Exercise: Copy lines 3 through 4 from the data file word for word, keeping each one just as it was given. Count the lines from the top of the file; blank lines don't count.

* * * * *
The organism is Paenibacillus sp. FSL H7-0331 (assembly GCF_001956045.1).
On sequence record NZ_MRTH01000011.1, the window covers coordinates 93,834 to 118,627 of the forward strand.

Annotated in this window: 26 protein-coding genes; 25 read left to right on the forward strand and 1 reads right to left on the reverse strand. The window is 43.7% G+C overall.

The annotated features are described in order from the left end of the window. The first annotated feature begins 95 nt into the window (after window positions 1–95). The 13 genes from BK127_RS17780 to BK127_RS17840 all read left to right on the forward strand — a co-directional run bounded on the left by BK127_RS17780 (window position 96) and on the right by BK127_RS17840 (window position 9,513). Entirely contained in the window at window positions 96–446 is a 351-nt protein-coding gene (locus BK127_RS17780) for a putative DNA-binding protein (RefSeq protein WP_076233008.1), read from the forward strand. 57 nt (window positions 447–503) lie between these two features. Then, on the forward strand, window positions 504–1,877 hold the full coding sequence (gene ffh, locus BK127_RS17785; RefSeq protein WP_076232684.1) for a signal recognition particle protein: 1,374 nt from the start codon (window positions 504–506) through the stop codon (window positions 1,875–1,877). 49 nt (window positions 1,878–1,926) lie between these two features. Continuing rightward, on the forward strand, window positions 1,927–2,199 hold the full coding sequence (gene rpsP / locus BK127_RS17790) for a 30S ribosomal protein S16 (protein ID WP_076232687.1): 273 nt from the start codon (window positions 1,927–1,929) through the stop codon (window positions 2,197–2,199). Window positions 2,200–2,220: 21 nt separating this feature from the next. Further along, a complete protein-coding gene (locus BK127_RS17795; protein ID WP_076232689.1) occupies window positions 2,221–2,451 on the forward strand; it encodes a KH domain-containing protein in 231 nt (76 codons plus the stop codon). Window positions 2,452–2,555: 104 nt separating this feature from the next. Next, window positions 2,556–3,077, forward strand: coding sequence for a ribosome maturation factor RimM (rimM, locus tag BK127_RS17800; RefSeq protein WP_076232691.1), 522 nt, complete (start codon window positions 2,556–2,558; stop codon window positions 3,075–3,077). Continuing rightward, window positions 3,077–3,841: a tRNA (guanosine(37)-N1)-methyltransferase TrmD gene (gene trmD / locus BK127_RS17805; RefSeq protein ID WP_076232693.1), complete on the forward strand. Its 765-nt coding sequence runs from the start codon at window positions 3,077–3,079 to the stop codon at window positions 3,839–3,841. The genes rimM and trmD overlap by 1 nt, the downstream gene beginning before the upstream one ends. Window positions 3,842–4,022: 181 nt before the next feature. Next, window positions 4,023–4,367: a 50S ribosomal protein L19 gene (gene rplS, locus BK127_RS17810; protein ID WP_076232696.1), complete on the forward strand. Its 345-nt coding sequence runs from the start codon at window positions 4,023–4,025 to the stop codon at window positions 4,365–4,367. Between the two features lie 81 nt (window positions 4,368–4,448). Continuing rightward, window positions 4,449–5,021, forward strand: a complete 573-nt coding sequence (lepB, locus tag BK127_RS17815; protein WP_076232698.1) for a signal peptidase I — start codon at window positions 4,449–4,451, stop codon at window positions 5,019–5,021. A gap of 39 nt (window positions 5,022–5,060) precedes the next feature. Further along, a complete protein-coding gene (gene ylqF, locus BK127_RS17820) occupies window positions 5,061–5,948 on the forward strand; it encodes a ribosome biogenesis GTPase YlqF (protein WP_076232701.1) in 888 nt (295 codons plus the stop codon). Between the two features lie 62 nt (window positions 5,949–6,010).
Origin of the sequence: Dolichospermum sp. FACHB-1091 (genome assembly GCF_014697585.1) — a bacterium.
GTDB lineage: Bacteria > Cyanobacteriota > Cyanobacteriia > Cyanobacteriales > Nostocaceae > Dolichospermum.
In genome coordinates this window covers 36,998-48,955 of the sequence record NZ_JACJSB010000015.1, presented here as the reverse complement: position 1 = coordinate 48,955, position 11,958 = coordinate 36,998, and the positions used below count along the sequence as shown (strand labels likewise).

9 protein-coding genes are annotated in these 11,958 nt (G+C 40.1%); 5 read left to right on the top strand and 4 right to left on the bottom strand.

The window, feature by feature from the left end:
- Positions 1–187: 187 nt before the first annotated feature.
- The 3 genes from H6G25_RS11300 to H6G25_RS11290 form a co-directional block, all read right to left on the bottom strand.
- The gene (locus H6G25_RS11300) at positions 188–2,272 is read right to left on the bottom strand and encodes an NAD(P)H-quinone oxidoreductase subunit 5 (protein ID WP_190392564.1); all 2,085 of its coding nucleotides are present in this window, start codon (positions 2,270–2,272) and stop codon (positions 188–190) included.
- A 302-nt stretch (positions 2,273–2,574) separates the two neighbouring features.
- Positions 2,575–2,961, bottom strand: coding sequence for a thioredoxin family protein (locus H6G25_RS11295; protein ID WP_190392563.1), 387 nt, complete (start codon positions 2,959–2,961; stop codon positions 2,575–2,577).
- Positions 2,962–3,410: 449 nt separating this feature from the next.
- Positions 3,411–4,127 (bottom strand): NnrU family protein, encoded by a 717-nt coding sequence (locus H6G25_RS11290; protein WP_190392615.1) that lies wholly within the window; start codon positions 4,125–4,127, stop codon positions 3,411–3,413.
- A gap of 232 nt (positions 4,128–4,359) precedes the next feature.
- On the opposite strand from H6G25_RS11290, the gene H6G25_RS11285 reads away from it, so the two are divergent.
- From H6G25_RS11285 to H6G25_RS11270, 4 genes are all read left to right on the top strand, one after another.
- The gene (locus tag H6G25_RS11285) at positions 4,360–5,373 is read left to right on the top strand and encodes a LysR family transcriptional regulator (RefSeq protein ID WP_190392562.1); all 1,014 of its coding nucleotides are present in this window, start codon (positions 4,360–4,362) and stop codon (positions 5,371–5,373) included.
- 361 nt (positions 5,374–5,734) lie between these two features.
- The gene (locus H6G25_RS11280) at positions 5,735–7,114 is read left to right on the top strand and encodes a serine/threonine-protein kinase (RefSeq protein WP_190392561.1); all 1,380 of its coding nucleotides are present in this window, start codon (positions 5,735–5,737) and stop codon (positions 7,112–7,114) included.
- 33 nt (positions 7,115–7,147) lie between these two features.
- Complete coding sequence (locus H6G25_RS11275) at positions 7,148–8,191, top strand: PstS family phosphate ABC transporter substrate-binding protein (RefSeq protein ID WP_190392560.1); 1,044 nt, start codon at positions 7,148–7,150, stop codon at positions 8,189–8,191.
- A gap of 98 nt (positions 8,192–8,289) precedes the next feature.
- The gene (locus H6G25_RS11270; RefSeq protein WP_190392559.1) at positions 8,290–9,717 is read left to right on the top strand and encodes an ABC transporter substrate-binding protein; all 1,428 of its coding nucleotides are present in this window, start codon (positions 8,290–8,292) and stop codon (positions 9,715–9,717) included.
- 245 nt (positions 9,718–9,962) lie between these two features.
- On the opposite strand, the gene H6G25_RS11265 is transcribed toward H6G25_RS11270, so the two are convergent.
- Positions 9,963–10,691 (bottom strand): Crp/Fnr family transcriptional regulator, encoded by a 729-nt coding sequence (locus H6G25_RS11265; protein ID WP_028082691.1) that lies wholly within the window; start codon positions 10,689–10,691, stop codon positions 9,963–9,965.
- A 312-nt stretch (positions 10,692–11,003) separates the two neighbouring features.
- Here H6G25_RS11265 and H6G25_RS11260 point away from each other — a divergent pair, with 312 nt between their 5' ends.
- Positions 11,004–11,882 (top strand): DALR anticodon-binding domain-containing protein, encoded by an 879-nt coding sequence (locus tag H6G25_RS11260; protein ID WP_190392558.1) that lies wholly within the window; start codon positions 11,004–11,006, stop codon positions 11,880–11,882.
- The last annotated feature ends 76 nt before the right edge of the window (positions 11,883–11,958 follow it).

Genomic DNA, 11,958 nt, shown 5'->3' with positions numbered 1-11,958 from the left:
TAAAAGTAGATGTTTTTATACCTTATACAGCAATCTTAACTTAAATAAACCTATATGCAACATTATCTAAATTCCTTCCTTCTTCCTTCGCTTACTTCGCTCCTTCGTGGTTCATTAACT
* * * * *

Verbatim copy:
Annotated in this window: 26 protein-coding genes; 25 read left to right on the forward strand and 1 reads right to left on the reverse strand. The window is 43.7% G+C overall.

The annotated features are described in order from the left end of the window. The first annotated feature begins 95 nt into the window (after window positions 1–95). The 13 genes from BK127_RS17780 to BK127_RS17840 all read left to right on the forward strand — a co-directional run bounded on the left by BK127_RS17780 (window position 96) and on the right by BK127_RS17840 (window position 9,513). Entirely contained in the window at window positions 96–446 is a 351-nt protein-coding gene (locus BK127_RS17780) for a putative DNA-binding protein (RefSeq protein WP_076233008.1), read from the forward strand. 57 nt (window positions 447–503) lie between these two features. Then, on the forward strand, window positions 504–1,877 hold the full coding sequence (gene ffh, locus BK127_RS17785; RefSeq protein WP_076232684.1) for a signal recognition particle protein: 1,374 nt from the start codon (window positions 504–506) through the stop codon (window positions 1,875–1,877). 49 nt (window positions 1,878–1,926) lie between these two features. Continuing rightward, on the forward strand, window positions 1,927–2,199 hold the full coding sequence (gene rpsP / locus BK127_RS17790) for a 30S ribosomal protein S16 (protein ID WP_076232687.1): 273 nt from the start codon (window positions 1,927–1,929) through the stop codon (window positions 2,197–2,199). Window positions 2,200–2,220: 21 nt separating this feature from the next. Further along, a complete protein-coding gene (locus BK127_RS17795; protein ID WP_076232689.1) occupies window positions 2,221–2,451 on the forward strand; it encodes a KH domain-containing protein in 231 nt (76 codons plus the stop codon). Window positions 2,452–2,555: 104 nt separating this feature from the next. Next, window positions 2,556–3,077, forward strand: coding sequence for a ribosome maturation factor RimM (rimM, locus tag BK127_RS17800; RefSeq protein WP_076232691.1), 522 nt, complete (start codon window positions 2,556–2,558; stop codon window positions 3,075–3,077). Continuing rightward, window positions 3,077–3,841: a tRNA (guanosine(37)-N1)-methyltransferase TrmD gene (gene trmD / locus BK127_RS17805; RefSeq protein ID WP_076232693.1), complete on the forward strand. Its 765-nt coding sequence runs from the start codon at window positions 3,077–3,079 to the stop codon at window positions 3,839–3,841. The genes rimM and trmD overlap by 1 nt, the downstream gene beginning before the upstream one ends. Window positions 3,842–4,022: 181 nt before the next feature. Next, window positions 4,023–4,367: a 50S ribosomal protein L19 gene (gene rplS, locus BK127_RS17810; protein ID WP_076232696.1), complete on the forward strand. Its 345-nt coding sequence runs from the start codon at window positions 4,023–4,025 to the stop codon at window positions 4,365–4,367. Between the two features lie 81 nt (window positions 4,368–4,448). Continuing rightward, window positions 4,449–5,021, forward strand: a complete 573-nt coding sequence (lepB, locus tag BK127_RS17815; protein WP_076232698.1) for a signal peptidase I — start codon at window positions 4,449–4,451, stop codon at window positions 5,019–5,021. A gap of 39 nt (window positions 5,022–5,060) precedes the next feature. Further along, a complete protein-coding gene (gene ylqF, locus BK127_RS17820) occupies window positions 5,061–5,948 on the forward strand; it encodes a ribosome biogenesis GTPase YlqF (protein WP_076232701.1) in 888 nt (295 codons plus the stop codon). Between the two features lie 62 nt (window positions 5,949–6,010).